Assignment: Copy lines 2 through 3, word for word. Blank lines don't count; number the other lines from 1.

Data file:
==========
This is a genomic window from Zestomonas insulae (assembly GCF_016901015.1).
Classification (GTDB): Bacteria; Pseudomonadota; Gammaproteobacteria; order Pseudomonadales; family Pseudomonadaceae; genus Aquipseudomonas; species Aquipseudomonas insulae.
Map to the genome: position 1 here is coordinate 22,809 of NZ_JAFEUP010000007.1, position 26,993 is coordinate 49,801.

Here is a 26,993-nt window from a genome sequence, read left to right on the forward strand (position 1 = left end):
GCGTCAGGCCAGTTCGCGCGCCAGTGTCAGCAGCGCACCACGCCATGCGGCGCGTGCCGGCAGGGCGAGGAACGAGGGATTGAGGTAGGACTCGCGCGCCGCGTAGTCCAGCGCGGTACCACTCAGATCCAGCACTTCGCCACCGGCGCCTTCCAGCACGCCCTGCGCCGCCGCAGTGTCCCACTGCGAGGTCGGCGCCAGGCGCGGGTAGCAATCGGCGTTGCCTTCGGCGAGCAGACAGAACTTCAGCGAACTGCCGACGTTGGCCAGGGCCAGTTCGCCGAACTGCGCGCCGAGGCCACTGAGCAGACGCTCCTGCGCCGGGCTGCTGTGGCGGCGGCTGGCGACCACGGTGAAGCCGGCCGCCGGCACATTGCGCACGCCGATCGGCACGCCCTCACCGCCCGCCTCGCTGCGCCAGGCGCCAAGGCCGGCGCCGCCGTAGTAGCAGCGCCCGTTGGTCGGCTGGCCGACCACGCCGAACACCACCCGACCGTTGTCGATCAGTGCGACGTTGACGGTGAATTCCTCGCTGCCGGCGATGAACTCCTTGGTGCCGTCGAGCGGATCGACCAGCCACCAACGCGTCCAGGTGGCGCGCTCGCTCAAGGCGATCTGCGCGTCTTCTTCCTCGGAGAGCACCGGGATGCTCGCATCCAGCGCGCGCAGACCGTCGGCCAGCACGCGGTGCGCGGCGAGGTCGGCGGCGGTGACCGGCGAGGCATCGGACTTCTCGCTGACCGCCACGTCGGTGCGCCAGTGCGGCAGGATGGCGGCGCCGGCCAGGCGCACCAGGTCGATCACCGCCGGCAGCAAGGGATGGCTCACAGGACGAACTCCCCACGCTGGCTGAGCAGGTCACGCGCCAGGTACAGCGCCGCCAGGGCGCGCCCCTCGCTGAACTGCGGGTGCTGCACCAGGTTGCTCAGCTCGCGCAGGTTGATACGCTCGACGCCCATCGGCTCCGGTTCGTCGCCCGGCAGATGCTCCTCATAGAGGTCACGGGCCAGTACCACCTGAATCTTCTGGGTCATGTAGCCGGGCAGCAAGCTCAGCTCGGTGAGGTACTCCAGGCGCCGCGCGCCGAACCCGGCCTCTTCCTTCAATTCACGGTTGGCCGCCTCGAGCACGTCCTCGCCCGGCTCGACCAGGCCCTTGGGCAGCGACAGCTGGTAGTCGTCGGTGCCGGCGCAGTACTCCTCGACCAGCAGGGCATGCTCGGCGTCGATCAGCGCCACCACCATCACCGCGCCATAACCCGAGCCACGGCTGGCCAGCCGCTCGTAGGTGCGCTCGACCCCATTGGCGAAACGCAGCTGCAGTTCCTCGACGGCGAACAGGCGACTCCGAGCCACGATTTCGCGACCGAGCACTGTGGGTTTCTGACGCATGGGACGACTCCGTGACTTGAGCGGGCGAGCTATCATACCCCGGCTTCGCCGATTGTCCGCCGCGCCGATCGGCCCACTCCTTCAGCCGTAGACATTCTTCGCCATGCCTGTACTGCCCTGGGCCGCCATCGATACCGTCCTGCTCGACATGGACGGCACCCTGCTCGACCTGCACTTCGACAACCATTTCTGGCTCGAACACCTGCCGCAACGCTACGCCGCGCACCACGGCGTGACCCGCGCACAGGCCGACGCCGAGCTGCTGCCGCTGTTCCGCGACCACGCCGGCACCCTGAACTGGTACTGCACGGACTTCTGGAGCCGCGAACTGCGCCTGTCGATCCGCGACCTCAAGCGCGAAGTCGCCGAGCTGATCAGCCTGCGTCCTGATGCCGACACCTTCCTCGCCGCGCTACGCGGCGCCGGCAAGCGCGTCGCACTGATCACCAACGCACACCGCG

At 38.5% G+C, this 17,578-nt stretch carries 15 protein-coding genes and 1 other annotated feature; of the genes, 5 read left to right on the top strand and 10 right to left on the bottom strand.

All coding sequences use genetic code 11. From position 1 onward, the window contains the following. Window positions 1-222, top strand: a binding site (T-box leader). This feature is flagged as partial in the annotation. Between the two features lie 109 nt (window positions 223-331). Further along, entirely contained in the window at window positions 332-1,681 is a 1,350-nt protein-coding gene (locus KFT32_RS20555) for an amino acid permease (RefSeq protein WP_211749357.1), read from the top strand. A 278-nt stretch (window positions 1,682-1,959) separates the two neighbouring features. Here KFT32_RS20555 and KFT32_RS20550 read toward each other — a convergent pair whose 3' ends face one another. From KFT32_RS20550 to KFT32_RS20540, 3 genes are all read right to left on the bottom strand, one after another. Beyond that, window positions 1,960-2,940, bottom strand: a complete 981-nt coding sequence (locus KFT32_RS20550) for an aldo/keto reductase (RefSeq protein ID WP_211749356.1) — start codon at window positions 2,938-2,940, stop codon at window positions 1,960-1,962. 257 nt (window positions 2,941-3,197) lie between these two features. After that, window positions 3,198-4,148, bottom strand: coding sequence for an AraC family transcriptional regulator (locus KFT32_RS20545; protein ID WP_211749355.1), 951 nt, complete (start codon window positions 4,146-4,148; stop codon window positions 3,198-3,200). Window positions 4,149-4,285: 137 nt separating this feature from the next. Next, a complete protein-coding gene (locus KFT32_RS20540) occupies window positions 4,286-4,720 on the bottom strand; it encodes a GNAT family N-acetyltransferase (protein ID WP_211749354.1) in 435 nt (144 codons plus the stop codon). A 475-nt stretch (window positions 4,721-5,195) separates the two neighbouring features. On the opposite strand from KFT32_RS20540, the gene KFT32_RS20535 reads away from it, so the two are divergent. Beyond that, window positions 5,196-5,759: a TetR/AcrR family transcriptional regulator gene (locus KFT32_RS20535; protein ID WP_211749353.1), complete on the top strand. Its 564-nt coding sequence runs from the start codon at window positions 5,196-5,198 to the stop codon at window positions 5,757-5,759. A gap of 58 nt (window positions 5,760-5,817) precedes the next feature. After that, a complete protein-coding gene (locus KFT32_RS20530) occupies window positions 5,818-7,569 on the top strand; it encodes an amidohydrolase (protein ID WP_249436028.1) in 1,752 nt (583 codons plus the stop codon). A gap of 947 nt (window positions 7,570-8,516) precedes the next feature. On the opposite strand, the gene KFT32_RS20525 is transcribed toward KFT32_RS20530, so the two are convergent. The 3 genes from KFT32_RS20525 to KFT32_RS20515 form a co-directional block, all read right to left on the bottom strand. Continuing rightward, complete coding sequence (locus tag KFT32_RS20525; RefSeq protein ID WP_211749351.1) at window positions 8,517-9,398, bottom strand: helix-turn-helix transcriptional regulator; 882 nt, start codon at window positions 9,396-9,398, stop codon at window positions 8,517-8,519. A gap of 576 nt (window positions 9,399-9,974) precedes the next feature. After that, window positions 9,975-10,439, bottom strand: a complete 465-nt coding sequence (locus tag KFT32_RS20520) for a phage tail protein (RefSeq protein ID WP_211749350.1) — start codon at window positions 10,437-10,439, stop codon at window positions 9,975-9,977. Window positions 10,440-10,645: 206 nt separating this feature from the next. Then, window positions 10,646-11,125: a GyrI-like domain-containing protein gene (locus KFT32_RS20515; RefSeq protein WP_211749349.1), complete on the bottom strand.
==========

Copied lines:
Classification (GTDB): Bacteria; Pseudomonadota; Gammaproteobacteria; order Pseudomonadales; family Pseudomonadaceae; genus Aquipseudomonas; species Aquipseudomonas insulae.
Map to the genome: position 1 here is coordinate 22,809 of NZ_JAFEUP010000007.1, position 26,993 is coordinate 49,801.